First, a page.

Cortico-anorectal, Spino-anorectal, and Cortico-spinal Nerve Conduction and Locus of Neuronal Injury in Patients With Fecal Incontinence

Xuelian Xiang, Tanisa Patcharatrakul, Amol Sharma, Rachael Parr, Shaheen Hamdy, Satish Sanku Chander Rao

Research output: Contribution to journalArticle

1 Citation (Scopus)

Abstract

Background & Aims: The neuropathophysiology of fecal incontinence (FI) is incompletely understood. We examined the efferent brain-anorectal and spino-anorectal motor-evoked potentials (MEP) to characterize the locus of neuronal injury in patients with FI. Methods: We performed bilateral transcranial, translumbar, and transsacral magnetic stimulations in 27 patients with FI (19 female) and 31 healthy individuals (controls, 20 female) from 2015 through 2017. MEPs were recorded simultaneously from the rectum and anus using 4 ring electrodes. The difference in MEP latencies between the transcranial (TMS) and translumbar transsacral magnetic stimulations was calculated as cortico-spinal conduction time. MEP data were compared between patients with FI and controls. Patients filled out questionnaires that assessed the severity and effects of FI. Results: The MEP latencies with TMS were significantly longer in patients with FI than controls at most sites, and on both sides (P <.05). Almost all translumbar and transsacral MEP latencies were significantly prolonged in patients with FI vs controls (P <.01). The cortico-spinal conduction time were similar, on both sides, between patients with FI and controls. Ninety-three percent of patients had 1 or more abnormal translumbar and transsacral latencies, but neuropathy was patchy and variable, and not associated with sex or anal sphincter function or defects. Conclusions: Patients with FI have significant neuropathy that affects the cortico-anorectal and spino-anorectal efferent pathways. The primary loci are the lumbo-rectal, lumbo-anal, sacro-rectal, and sacro-anal nerves; the cortico-spinal segment appears intact. Peripheral spino-anal and spino-rectal neuropathy might therefore contribute to the pathogenesis of FI.

Original languageEnglish (US)
Pages (from-to)1130-1137.e2
JournalClinical Gastroenterology and Hepatology
Volume17
Issue number6
DOIs
StatePublished - May 1 2019

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Spinal Nerves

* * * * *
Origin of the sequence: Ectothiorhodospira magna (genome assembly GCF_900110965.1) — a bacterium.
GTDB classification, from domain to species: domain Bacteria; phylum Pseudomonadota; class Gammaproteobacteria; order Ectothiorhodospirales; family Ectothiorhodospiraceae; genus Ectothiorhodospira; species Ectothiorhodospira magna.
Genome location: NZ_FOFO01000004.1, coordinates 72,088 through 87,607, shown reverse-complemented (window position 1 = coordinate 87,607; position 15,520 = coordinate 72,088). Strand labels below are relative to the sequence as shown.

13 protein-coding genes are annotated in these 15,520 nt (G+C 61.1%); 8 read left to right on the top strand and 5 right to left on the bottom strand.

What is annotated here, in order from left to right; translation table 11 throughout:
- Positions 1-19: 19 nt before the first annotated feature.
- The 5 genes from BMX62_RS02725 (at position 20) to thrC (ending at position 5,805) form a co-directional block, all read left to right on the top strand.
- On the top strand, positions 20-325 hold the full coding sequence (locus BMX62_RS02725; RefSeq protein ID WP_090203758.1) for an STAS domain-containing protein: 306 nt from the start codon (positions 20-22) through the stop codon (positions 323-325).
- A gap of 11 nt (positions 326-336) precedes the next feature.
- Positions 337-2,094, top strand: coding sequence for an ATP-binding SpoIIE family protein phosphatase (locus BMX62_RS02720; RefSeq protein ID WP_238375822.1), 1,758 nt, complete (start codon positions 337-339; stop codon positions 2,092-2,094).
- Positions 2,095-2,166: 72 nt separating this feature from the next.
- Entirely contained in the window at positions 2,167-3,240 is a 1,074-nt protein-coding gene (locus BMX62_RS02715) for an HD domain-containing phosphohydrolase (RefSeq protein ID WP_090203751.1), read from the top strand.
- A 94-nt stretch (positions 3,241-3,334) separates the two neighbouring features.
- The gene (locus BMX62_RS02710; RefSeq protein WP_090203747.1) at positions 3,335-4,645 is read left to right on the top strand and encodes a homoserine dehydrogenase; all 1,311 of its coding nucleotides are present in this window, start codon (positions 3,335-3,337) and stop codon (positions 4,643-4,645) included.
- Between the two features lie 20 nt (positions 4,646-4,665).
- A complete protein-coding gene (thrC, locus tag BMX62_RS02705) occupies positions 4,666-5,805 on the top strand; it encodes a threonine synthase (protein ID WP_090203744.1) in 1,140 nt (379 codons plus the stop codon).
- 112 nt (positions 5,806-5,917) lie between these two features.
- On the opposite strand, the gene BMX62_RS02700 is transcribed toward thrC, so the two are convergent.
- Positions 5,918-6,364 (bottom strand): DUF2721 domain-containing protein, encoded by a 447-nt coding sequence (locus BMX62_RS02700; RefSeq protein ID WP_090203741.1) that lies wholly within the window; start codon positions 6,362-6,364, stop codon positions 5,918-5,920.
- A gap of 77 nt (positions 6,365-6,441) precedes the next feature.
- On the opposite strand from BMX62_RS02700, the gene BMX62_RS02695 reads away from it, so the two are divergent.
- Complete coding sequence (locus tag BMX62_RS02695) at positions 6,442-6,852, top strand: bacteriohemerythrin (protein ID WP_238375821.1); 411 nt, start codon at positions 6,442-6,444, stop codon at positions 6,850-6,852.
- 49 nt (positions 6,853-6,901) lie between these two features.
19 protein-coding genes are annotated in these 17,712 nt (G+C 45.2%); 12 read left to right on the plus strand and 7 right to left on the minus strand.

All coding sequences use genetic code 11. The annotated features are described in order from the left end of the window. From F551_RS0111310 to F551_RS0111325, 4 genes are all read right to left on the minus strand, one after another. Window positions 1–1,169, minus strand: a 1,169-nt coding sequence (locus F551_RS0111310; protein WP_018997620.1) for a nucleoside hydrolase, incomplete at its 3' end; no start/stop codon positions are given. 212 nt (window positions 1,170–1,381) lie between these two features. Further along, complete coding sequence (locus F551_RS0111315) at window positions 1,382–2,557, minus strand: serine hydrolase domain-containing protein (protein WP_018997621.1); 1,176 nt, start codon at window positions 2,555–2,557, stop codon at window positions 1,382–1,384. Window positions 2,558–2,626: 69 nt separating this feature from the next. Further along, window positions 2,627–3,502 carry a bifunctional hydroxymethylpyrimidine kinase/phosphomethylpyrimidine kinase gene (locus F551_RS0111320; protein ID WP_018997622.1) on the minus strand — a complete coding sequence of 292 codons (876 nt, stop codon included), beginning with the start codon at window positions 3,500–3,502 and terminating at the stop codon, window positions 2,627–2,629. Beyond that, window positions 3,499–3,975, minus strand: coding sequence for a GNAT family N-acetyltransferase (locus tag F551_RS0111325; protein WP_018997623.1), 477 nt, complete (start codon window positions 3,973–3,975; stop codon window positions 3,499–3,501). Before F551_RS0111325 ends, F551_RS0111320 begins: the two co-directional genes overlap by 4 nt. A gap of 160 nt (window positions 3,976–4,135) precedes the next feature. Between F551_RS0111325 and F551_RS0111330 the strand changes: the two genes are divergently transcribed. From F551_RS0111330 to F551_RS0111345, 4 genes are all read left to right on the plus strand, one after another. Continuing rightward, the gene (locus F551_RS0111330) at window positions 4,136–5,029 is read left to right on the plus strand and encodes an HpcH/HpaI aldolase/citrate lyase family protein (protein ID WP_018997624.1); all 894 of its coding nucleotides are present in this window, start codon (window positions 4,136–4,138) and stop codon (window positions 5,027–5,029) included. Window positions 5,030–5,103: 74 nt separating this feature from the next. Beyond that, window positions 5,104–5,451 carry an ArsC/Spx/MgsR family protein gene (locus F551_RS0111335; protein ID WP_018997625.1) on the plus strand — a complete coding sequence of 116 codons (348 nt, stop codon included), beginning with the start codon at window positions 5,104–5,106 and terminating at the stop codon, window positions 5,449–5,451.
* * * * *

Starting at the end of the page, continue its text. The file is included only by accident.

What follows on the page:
Fecal Incontinence
Neural Conduction
Motor Evoked Potentials
Wounds and Injuries
Anal Canal
Efferent Pathways
Rectum
Electrodes

Keywords

  • Anorectal Disease
  • Mechanism
  • Neuromodulation Therapy
  • Pathophysiology

ASJC Scopus subject areas

  • Hepatology
  • Gastroenterology

Cite this

Cortico-anorectal, Spino-anorectal, and Cortico-spinal Nerve Conduction and Locus of Neuronal Injury in Patients With Fecal Incontinence. / Xiang, Xuelian; Patcharatrakul, Tanisa; Sharma, Amol; Parr, Rachael; Hamdy, Shaheen; Rao, Satish Sanku Chander.

In: Clinical Gastroenterology and Hepatology, Vol. 17, No. 6, 01.05.2019, p. 1130-1137.e2.

Research output: Contribution to journalArticle

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abstract = "Background & Aims: The neuropathophysiology of fecal incontinence (FI) is incompletely understood. We examined the efferent brain-anorectal and spino-anorectal motor-evoked potentials (MEP) to characterize the locus of neuronal injury in patients with FI. Methods: We performed bilateral transcranial, translumbar, and transsacral magnetic stimulations in 27 patients with FI (19 female) and 31 healthy individuals (controls, 20 female) from 2015 through 2017. MEPs were recorded simultaneously from the rectum and anus using 4 ring electrodes. The difference in MEP latencies between the transcranial (TMS) and translumbar transsacral magnetic stimulations was calculated as cortico-spinal conduction time. MEP data were compared between patients with FI and controls. Patients filled out questionnaires that assessed the severity and effects of FI. Results: The MEP latencies with TMS were significantly longer in patients with FI than controls at most sites, and on both sides (P <.05). Almost all translumbar and transsacral MEP latencies were significantly prolonged in patients with FI vs controls (P <.01). The cortico-spinal conduction time were similar, on both sides, between patients with FI and controls. Ninety-three percent of patients had 1 or more abnormal translumbar and transsacral latencies, but neuropathy was patchy and variable, and not associated with sex or anal sphincter function or defects. Conclusions: Patients with FI have significant neuropathy that affects the cortico-anorectal and spino-anorectal efferent pathways. The primary loci are the lumbo-rectal, lumbo-anal, sacro-rectal, and sacro-anal nerves; the cortico-spinal segment appears intact. Peripheral spino-anal and spino-rectal neuropathy might therefore contribute to the pathogenesis of FI.",